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Six women will make up the Iowa House Democratic leadership team in 2023, the first time in Iowa history an all-female team has led a legislative caucus.
On Tuesday, House Democrats elected Reps. Sue Cahill of Marshalltown, Heather Matson of Ankeny, Amy Nielsen of North Liberty, and Sharon Steckman of Cerro Gordo County to be assistant leaders, according to a news release from a spokesperson. They join House Minority Leader Jennifer Konfrst of Windsor Heights and Minority Whip Lindsay James of Dubuque, who were elected last month.
“I’m proud and honored to lead with these extraordinary women in the Iowa House. They are each amazing leaders in their own communities who understand Iowans are fed up with politics as usual and are ready to do things differently in Des Moines,” Konfrst said in the release.
Iowa House and Senate Republicans elected assistant leaders on Monday. Last month, the caucuses elected Jack Whitver of Grimes and Pat Grassley of New Hartford to be Senate majority leader and House speaker, respectively.
Also in November, Senate Democrats elected Zach Wahls of Coralville as Senate minority leader and Sarah Trone Garriott of West Des Moines as Democratic whip, as well as four assistant leaders.
$1 million education grants awarded
Three community colleges and one K-12 school district in Iowa received $1 million grants through the Career Academy Incentive Fund, which is designed to prepare high school students for success in college, postsecondary training and the workforce, the state announced.
Iowa Central Community College, Northwest Iowa Community College, Southwestern Community College, and the North Scott Community School District each received a $1 million grant, which will be put toward increasing access to career academy programs in high-demand fields, Gov. Kim Reynolds’ office said in a news release. It is the fifth round of awards.
Students will benefit from industry partnerships and earn high school and college credit, and gain technical and traditional academic skills, the governor’s office said.
“Expanding career academies develops our workforce talent pipeline and provides high school students with opportunities to gain valuable experience, connect with local employers and earn industry credentials and college credit,” Reynolds said in the news release. “I commend (the grant recipients) for their dedication and leadership in growing career academies that prepare students for high-skill, high-demand careers available here in Iowa.”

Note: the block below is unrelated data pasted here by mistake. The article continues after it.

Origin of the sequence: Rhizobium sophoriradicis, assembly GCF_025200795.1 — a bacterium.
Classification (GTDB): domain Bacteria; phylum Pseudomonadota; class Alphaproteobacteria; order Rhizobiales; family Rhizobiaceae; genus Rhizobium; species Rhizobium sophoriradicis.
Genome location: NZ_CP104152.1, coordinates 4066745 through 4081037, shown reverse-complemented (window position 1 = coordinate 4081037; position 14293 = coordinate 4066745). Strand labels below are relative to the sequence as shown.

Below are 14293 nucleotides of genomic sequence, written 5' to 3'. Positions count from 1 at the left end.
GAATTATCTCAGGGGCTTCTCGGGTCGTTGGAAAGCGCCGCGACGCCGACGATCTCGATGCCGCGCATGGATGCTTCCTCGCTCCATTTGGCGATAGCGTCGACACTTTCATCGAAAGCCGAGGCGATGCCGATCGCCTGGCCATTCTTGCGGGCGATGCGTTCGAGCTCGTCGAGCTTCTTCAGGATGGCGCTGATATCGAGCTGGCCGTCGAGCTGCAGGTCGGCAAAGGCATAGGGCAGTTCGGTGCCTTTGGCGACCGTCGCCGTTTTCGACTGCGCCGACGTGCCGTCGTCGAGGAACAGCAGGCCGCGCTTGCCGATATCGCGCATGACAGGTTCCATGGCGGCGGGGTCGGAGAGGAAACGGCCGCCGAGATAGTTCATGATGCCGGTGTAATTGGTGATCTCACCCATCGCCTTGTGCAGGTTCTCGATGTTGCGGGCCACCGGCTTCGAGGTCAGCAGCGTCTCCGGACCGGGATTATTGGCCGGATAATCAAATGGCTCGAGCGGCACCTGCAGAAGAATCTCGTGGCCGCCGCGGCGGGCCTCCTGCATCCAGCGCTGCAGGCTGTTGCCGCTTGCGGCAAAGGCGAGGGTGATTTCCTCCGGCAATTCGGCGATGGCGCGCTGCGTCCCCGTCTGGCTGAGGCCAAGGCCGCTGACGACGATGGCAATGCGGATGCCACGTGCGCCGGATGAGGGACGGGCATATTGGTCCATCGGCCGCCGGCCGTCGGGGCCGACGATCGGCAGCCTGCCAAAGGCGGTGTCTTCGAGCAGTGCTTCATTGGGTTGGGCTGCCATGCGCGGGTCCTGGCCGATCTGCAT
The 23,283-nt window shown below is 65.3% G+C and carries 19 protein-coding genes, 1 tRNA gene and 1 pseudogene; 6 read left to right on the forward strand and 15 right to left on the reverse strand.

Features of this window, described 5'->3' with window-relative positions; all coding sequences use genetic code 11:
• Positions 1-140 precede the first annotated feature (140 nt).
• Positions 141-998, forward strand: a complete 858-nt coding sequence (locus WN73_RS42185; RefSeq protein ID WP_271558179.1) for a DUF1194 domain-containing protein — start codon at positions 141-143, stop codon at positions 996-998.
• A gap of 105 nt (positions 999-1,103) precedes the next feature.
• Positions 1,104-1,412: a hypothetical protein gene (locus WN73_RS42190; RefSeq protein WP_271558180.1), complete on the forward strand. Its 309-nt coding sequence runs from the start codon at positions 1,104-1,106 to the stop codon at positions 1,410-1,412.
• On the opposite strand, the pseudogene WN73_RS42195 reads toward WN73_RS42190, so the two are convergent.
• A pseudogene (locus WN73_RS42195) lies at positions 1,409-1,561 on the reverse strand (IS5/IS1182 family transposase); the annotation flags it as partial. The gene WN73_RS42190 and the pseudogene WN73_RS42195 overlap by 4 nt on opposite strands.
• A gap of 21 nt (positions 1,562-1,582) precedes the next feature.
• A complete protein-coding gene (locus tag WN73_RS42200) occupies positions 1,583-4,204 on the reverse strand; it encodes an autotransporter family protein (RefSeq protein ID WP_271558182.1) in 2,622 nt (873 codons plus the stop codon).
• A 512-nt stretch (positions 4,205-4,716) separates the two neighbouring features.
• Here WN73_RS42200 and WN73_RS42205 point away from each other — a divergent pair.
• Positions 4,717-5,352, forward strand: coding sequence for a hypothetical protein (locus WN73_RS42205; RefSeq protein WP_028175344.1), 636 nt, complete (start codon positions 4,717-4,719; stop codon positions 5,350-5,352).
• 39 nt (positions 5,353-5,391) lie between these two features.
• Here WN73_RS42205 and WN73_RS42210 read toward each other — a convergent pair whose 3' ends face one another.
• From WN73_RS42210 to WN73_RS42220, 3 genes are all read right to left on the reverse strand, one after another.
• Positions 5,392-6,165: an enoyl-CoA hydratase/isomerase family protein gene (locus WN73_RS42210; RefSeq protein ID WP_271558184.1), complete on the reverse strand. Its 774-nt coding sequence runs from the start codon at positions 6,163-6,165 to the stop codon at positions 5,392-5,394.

The grants are funded by the Career Academy Incentive Fund, which was established in 2019 by state law and draws from the state’s 1- cent sales tax for school infrastructure.
Miller calls for legislative action on opioids
Iowa Attorney General Tom Miller called on state legislators to direct millions in opioid settlement funds to increase access to treatment for opioid use disorder.
There is currently more than $19 million in Iowa’s opioid settlement fund after two large payouts in November, Miller said in a news release.
As terms of the settlements, the money in Iowa’s Opioid Settlement Fund is required to go to opioid prevention, treatment or recovery. The Iowa Legislature will be able to disburse the money in the upcoming session through the appropriations process.
“Resources are flowing in from hard-won settlements my office has reached with companies who caused or contributed to the opioid crisis,” Miller said in the news release. “Legislators have a crucial opportunity to use this money to prevent addiction, increase access to treatment for opioid use disorder, and save lives.”
In November, the state received more than $12 million from a settlement with Johnson & Johnson and $4.6 million from a settlement with three major pharmaceutical distributors. In total, Iowa will receive $90 million from the two lawsuits over 18 years, the release said. Miller also noted agreements have been made or were being reached in four other multistate lawsuits related to opioids.
Treasurer promotes College Savings Iowa Year-End Giveaway
Iowans can register to win a $5,290 college savings contribution through the College Savings Iowa Year-End Giveaway, Treasurer Michael Fitzgerald announced Tuesday.
The contribution would go toward a child’s account with College Savings Iowa, the state’s direct-sold 529 tax-advantage program that allows parents to save for their child’s higher education. The funds in a College Savings Iowa account can go toward tuition, room and board, and education supplies.
Any Iowan over 18 can register for a child in his or her life, Fitzgerald said. Registration is open until the end of the year at Iowa529contest.com.
“Saving for the child in your life is one of the most important things you can do,” Fitzgerald said in a release. “Having a dedicated education savings account lets your children know you believe in their dreams. It’s a gift you can’t unwrap, but it might just be the most valuable gift of all.”